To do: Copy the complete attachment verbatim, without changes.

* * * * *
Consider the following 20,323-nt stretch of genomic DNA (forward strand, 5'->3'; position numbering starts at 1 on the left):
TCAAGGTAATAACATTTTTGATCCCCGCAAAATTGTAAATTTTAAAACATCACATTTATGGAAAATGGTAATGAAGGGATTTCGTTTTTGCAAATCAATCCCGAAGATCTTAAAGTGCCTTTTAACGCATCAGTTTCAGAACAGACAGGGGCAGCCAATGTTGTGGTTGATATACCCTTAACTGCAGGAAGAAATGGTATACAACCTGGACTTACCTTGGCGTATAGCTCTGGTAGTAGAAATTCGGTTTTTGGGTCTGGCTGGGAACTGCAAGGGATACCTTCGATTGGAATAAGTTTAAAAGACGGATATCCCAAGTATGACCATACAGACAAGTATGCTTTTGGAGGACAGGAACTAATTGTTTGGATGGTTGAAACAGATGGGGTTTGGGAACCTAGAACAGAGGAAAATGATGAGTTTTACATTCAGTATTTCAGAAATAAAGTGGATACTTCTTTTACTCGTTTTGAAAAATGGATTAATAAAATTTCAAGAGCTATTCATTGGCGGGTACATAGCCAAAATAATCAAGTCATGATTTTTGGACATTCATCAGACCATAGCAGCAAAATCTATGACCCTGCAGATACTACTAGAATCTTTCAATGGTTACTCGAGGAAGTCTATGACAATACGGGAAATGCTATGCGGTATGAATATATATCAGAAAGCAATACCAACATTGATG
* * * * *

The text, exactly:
Consider the following 20,323-nt stretch of genomic DNA (forward strand, 5'->3'; position numbering starts at 1 on the left):
TCAAGGTAATAACATTTTTGATCCCCGCAAAATTGTAAATTTTAAAACATCACATTTATGGAAAATGGTAATGAAGGGATTTCGTTTTTGCAAATCAATCCCGAAGATCTTAAAGTGCCTTTTAACGCATCAGTTTCAGAACAGACAGGGGCAGCCAATGTTGTGGTTGATATACCCTTAACTGCAGGAAGAAATGGTATACAACCTGGACTTACCTTGGCGTATAGCTCTGGTAGTAGAAATTCGGTTTTTGGGTCTGGCTGGGAACTGCAAGGGATACCTTCGATTGGAATAAGTTTAAAAGACGGATATCCCAAGTATGACCATACAGACAAGTATGCTTTTGGAGGACAGGAACTAATTGTTTGGATGGTTGAAACAGATGGGGTTTGGGAACCTAGAACAGAGGAAAATGATGAGTTTTACATTCAGTATTTCAGAAATAAAGTGGATACTTCTTTTACTCGTTTTGAAAAATGGATTAATAAAATTTCAAGAGCTATTCATTGGCGGGTACATAGCCAAAATAATCAAGTCATGATTTTTGGACATTCATCAGACCATAGCAGCAAAATCTATGACCCTGCAGATACTACTAGAATCTTTCAATGGTTACTCGAGGAAGTCTATGACAATACGGGAAATGCTATGCGGTATGAATATATATCAGAAAGCAATACCAACATTGATG